As a few minutes go by, looking through the gardens and seeing my flowers bloom alongside my decorations fills my sense with colorful euphoria and satisfaction however this is pretty much where the excitement fades to grey.

    This is because of the gameplay’s constant loop revolving around tending to your garden: removing weeds that randomly pop up, watering plants, and spraying bugs away in the first few minutes. Followed by harvesting/cutting with shears can be a painful finger-finger-straining affair via the R2 button, especially with large flowers such as roses.

    This eventually causes a lot of discomfort, prompting more breaks in between as the physical toll takes more effort compared to shooting using the same button in a Call Of Duty session. Can’t deny the satisfaction of trimming, but the lack of other better tools adds more frustrations to the gameplay as I plant more flowers in the process.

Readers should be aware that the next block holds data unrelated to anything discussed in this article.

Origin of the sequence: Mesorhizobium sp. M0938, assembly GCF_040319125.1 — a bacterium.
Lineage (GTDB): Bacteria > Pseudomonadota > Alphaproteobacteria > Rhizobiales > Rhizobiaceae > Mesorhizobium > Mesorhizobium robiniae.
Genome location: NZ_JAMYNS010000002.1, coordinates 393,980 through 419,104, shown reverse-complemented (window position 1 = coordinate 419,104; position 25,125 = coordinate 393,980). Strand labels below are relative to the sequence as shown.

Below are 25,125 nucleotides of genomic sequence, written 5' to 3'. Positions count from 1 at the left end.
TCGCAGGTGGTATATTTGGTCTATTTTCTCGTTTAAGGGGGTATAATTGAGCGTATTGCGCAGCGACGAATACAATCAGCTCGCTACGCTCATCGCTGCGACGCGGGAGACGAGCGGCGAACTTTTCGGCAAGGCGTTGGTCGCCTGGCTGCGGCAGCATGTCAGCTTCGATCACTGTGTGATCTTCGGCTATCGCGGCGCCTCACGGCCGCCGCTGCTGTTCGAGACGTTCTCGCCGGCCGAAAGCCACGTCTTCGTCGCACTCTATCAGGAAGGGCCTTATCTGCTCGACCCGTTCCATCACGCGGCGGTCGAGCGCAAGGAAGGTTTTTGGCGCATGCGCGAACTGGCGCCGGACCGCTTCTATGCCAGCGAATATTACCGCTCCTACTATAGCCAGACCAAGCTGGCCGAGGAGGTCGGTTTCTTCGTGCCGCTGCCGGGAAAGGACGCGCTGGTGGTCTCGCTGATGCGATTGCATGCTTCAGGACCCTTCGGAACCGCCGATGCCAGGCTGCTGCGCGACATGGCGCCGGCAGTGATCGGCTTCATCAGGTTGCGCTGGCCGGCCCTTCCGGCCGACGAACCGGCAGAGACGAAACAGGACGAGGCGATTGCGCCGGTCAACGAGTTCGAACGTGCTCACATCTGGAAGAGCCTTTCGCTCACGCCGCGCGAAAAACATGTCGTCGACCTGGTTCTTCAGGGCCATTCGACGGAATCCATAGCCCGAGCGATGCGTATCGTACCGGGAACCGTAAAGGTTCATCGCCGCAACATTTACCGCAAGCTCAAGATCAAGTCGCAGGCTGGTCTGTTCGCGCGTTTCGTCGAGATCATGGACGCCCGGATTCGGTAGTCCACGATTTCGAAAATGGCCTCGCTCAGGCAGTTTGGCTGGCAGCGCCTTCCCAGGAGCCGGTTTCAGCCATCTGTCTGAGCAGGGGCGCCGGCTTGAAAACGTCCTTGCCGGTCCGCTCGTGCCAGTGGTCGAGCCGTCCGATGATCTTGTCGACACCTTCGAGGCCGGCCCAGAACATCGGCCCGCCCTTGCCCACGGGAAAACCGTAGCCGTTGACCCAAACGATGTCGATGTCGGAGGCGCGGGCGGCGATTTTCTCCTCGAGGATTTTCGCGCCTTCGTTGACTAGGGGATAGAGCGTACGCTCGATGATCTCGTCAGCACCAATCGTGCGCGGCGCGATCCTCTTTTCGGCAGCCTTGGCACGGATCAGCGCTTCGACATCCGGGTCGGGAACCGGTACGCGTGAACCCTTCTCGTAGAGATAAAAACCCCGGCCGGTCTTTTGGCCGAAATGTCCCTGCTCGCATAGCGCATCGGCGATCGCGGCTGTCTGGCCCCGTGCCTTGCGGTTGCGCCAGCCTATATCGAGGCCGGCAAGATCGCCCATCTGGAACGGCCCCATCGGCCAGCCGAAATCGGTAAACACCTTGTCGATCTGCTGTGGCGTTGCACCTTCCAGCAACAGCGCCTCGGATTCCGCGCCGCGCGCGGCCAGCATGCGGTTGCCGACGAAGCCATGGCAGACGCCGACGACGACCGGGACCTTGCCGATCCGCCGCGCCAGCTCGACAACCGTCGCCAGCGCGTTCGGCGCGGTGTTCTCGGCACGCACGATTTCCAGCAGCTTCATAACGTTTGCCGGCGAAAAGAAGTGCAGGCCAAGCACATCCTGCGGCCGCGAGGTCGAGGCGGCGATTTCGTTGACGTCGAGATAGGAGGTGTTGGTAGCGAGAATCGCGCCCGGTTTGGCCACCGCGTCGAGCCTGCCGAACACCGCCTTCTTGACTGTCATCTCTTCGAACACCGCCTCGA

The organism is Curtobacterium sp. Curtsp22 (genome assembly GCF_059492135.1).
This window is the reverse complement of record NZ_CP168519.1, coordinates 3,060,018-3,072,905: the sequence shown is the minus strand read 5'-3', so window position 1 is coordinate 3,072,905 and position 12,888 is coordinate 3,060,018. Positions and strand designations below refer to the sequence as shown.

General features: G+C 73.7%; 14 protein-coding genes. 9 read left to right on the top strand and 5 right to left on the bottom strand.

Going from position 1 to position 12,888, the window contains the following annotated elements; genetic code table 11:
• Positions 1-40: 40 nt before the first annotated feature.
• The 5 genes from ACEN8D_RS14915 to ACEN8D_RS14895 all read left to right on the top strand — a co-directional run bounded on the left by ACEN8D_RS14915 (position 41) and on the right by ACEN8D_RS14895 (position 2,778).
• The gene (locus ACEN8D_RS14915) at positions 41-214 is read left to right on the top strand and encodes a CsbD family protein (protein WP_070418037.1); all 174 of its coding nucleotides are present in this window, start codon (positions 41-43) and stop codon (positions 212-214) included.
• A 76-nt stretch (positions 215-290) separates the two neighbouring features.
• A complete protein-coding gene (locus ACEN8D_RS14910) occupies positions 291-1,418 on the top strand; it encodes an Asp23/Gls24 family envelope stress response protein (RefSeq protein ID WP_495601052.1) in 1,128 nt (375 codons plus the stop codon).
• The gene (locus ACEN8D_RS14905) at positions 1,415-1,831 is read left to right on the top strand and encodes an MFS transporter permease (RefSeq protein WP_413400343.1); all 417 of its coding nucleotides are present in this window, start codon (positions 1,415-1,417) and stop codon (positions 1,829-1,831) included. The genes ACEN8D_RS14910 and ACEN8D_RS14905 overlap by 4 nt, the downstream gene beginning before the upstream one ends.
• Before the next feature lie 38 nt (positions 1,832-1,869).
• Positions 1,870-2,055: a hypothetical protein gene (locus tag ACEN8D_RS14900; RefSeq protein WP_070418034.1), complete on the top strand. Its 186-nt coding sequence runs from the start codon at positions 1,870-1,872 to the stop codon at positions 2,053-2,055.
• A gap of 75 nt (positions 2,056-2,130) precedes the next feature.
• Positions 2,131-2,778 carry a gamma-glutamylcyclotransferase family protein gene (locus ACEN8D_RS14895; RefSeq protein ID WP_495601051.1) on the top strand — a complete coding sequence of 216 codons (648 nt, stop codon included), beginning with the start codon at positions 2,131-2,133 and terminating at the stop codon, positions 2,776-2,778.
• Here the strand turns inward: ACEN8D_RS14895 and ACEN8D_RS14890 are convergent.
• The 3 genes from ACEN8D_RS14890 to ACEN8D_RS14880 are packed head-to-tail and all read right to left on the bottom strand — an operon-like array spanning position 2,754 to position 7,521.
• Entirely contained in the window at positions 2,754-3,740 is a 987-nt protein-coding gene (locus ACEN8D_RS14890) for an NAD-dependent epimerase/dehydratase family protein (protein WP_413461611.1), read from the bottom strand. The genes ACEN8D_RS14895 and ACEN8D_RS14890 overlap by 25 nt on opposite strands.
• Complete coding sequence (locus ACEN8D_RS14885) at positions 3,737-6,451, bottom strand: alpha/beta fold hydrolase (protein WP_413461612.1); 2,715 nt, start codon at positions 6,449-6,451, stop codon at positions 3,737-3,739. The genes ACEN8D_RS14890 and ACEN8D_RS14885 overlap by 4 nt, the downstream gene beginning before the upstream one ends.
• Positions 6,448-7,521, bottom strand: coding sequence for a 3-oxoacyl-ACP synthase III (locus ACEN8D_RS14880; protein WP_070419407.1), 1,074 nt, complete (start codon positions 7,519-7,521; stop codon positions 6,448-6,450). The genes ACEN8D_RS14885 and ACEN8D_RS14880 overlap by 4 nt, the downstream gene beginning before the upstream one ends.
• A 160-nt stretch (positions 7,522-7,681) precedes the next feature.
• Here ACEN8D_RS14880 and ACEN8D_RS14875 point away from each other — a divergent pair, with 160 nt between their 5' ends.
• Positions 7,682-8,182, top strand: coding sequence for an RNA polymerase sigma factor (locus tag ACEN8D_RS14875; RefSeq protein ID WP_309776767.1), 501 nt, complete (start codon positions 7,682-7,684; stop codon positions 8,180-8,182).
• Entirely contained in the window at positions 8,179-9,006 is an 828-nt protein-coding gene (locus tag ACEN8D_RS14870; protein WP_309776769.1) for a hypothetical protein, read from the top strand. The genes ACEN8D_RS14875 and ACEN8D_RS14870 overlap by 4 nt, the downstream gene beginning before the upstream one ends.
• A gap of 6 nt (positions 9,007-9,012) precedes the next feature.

Later on, I discovered a trick: aiming the shears at the plant’s dark base/roots allows me to remove the entire stalk with just a few snips or a button press. Doing so at times will make the shears unresponsive to button pressing and I need to do something else for a while before continuing.

    Although it’s quick, the snipping action still feels like a repetitive chore, making me feel more like a pruner rather than a gardener due to the instant rapid growth of the flowers.

    Speaking of growth, I do encounter odd discrepancies in the size of the flowers; for instance, roses tend to take more space than sunflowers, which is not only unexpected but also tends to obstruct the view of other smaller flowers caught behind or in between. It would be helpful if there were ways to preview this before planting like how I can view the placement of decorations and rotate it via the R1 or L1 button before placing it; allowing for better space management.